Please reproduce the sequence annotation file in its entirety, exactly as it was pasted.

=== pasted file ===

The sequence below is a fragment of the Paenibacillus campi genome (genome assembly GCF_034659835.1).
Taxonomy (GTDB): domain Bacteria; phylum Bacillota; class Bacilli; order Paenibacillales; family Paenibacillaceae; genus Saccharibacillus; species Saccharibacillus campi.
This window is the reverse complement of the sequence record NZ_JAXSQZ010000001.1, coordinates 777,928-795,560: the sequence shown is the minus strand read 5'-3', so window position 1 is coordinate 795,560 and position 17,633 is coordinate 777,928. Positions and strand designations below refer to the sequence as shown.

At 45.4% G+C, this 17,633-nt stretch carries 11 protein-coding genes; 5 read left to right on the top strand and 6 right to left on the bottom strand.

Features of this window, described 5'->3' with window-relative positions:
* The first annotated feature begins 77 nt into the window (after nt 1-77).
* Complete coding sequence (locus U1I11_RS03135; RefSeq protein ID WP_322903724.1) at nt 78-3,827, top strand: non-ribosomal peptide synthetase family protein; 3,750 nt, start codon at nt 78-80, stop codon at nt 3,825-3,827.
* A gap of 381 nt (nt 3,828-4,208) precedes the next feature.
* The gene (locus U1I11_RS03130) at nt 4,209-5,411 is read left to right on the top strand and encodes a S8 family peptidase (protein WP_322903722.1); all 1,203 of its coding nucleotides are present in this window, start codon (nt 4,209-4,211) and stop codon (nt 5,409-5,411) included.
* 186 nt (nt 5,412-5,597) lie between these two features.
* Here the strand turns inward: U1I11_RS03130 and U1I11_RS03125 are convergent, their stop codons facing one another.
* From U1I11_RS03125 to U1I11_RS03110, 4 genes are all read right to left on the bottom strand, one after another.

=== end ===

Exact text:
The sequence below is a fragment of the Paenibacillus campi genome (genome assembly GCF_034659835.1).
Taxonomy (GTDB): domain Bacteria; phylum Bacillota; class Bacilli; order Paenibacillales; family Paenibacillaceae; genus Saccharibacillus; species Saccharibacillus campi.
This window is the reverse complement of the sequence record NZ_JAXSQZ010000001.1, coordinates 777,928-795,560: the sequence shown is the minus strand read 5'-3', so window position 1 is coordinate 795,560 and position 17,633 is coordinate 777,928. Positions and strand designations below refer to the sequence as shown.

At 45.4% G+C, this 17,633-nt stretch carries 11 protein-coding genes; 5 read left to right on the top strand and 6 right to left on the bottom strand.

Features of this window, described 5'->3' with window-relative positions:
* The first annotated feature begins 77 nt into the window (after nt 1-77).
* Complete coding sequence (locus U1I11_RS03135; RefSeq protein ID WP_322903724.1) at nt 78-3,827, top strand: non-ribosomal peptide synthetase family protein; 3,750 nt, start codon at nt 78-80, stop codon at nt 3,825-3,827.
* A gap of 381 nt (nt 3,828-4,208) precedes the next feature.
* The gene (locus U1I11_RS03130) at nt 4,209-5,411 is read left to right on the top strand and encodes a S8 family peptidase (protein WP_322903722.1); all 1,203 of its coding nucleotides are present in this window, start codon (nt 4,209-4,211) and stop codon (nt 5,409-5,411) included.
* 186 nt (nt 5,412-5,597) lie between these two features.
* Here the strand turns inward: U1I11_RS03130 and U1I11_RS03125 are convergent, their stop codons facing one another.
* From U1I11_RS03125 to U1I11_RS03110, 4 genes are all read right to left on the bottom strand, one after another.